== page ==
Landlords should brace themselves for more legal challenges as they face the threat of being sued by tenants if the new Homes Bill becomes law and the property is ruled as unfit for human habitation. This is on top of stronger fines up to £30,000 they can face for not meeting HMO standards after October 2018 and the banning orders now in place to eradicate rogue landlords.

The Homes (Fitness for Human Habitation) Bill will enter the Report stage in October 2018 and following any further debates or amendments is expected to pass through the House of Lords and become law in the future. The bill was passed in January 2018 after gaining cross-party support as well as backing from industry bodies like the Residential Landlords Association (RLA), National Landlords Association (NLA), and Association of Residential Letting Agents (ARLA).

Labour MP Karen Buck first tabled the Private Members’ Bill in 2015 (it’s unofficially called the Buck Bill) as she campaigned for improved standards in rental properties and to amend the Landlord and Tenant Act 1985. If it becomes law then all landlords, from the social and private sector, must ensure their property is fit for human habitation at the beginning and throughout the tenancy. Otherwise the tenant has the right to take legal action for a breach of contract on the grounds that the property is unfit for human habitation.

Existing legislation already gives local authorities the power to prosecute landlords, so what will this new law mean for landlords across the industry?

What if it’s Not Their Fault?

The new Bill would serve as an added deterrent because the threat of action from local authorities already exists. From October 2018, the punishments will become more severe as landlords that don’t comply with standards for Houses in Multiple Occupations (HMOs) can be fined up to £30,000. Banning orders can now be issued to the worst-offending rogue landlords and there is also a database for rogue landlords and letting agents.

This Bill would allow tenants to take out private prosecutions against landlords whose properties aren’t meeting the mark on the Housing Health and Safety Regulation System (HHSRS). One of the main concerns being raised among landlords is what happens if the property’s condition deteriorates significantly because of the tenant’s lifestyle and actions? It can be difficult to remove a tenant even if they’ve caused damage.

With the burden of new legislation some landlords are wondering if they will be given powers to prosecute tenants for criminal damage but they do already have those powers. They can sue anyone for criminal damage and Schedule II of the Housing Act 1988 gives the landlord the right to evict tenants for damaging their property or even simply allowing the condition to deteriorate. They can also draw down on the deposit.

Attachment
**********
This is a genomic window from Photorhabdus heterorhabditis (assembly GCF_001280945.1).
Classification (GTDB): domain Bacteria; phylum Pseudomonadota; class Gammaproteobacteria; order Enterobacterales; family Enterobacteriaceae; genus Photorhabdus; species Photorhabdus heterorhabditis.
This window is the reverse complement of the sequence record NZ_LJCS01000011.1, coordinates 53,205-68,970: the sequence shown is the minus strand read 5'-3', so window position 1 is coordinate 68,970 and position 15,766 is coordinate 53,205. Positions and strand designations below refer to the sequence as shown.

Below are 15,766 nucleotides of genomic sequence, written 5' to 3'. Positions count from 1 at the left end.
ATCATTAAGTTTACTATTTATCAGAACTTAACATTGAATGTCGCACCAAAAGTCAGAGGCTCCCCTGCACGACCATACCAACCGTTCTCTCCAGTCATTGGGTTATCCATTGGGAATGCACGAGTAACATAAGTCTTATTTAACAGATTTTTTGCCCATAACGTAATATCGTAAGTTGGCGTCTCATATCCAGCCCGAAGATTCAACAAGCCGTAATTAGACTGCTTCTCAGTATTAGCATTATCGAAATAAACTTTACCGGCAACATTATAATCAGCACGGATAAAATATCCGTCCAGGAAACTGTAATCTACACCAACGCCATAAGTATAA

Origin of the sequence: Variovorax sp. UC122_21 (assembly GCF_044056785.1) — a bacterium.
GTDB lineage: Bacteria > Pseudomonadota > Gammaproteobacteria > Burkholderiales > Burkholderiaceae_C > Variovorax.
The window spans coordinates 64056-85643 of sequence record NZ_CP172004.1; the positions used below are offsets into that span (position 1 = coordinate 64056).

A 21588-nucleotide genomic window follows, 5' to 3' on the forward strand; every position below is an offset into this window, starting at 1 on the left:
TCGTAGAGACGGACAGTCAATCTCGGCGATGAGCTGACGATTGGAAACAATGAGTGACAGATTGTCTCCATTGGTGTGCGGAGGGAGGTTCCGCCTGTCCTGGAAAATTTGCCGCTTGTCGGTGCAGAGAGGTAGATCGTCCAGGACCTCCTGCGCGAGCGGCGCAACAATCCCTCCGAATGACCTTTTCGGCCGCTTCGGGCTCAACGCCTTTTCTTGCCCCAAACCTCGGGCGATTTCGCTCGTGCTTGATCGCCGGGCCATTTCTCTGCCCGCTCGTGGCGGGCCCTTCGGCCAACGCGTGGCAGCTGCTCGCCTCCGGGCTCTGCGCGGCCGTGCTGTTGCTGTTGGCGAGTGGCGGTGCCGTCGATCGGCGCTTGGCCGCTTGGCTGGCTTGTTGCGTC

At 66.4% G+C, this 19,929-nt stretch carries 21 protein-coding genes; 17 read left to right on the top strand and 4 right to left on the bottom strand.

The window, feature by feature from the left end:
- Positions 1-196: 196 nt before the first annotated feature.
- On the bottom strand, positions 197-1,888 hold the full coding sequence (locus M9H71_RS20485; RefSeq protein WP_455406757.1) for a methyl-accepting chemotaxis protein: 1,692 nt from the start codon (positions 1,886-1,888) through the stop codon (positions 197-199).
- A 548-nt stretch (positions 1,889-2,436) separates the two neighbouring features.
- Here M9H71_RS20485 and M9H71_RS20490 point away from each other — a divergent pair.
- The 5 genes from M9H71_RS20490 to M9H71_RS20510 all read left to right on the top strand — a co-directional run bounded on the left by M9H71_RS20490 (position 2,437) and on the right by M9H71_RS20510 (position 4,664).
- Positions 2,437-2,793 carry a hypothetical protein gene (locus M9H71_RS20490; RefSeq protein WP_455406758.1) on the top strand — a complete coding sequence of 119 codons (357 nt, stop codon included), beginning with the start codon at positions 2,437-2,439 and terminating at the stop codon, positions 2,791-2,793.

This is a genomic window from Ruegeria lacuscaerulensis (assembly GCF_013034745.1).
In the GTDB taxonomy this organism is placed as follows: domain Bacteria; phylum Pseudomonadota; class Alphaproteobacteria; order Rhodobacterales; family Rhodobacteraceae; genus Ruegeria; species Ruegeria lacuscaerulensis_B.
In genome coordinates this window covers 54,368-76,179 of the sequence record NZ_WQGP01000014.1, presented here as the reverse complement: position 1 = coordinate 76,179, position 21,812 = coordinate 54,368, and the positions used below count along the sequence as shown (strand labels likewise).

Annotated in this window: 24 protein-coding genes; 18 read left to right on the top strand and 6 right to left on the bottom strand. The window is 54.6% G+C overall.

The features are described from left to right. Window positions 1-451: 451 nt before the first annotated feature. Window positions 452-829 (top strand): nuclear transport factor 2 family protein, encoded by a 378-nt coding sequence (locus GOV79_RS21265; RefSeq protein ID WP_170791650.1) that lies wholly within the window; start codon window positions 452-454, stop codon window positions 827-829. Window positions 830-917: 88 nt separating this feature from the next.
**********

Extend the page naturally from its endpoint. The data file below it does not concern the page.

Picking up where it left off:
Be Covered for Damage with a Comprehensive Inventory

Suing a tenant can take a considerable amount of time and money and is stressful for all concerned. Similar to the database of rogue landlords and agents, there are calls for a ‘bad tenants’ register, compliant with GDPR. This would help landlords before they decide whether to take on a particular tenant.

If both parties have entered into a difficult tenancy then an inventory report signed off by the tenant exists as proof of the property’s condition at the start of the process. Provided with a detailed and accurate inventory then their chances for a quicker settlement can be increased and it will strengthen a landlord’s case in a dispute if the report can clearly show that damage has been caused by the tenant’s carelessness, negligence, misuse or deliberate damage.

Local Authorities Held to Account Like PRS Landlords

Councils have prosecution powers for dealing with property conditions but came under fire when figures revealed how few rogue landlords had been prosecuted across Britain. The laws exist to protect tenants but the problem is whether they’re being enforced enough throughout the country. Enforcement could often be a last resort for councils, who weigh up whether expensive prosecutions are a cost-effective use of taxpayers’ money. This is during a time when councils face a £5.8bn shortfall in funding by 2020.

However, what happens when local authorities and housing associations are guilty of poorly maintained properties? Social tenants don’t currently have the same rights as private tenants which is why the new Bill aims to extend beyond the private sector and include these people as well. Facing a threat of private prosecutions, it will have financial implications on councils who would have to spend more on maintenance and repairs.

Consequences of Industry Reforms for the Growing Rental Market

According to recent statistics, between two and a half to three million people live in properties with hazards rated as Category 1 under the HHSRS rating. These hazards mean the conditions within those properties present a serious risk to the health and safety of the occupants.

The new Homes Bill supporting tenants, combined with existing legislation for local authorities to enforce, should improve living standards. However, the rental market will suffer if the laws are seen as overbearing for good landlords who could potentially exit the market. This is another measure being taken by the government along with the property industry to send a clear message that rogue landlords aren’t wanted.

No Detailed Inventory Means No Satisfactory Evidence

The outcome of a dispute is often decided at the start of a tenancy – not the end. To protect a property and provide the evidence needed for an easier and quicker resolution to any dispute then equip yourself with a professional and unbiased inventory. Assist Inventories provide the whole of London and surrounding areas with high-standard reports that landlords and tenants can have confidence in when they sign and agree to a property’s condition.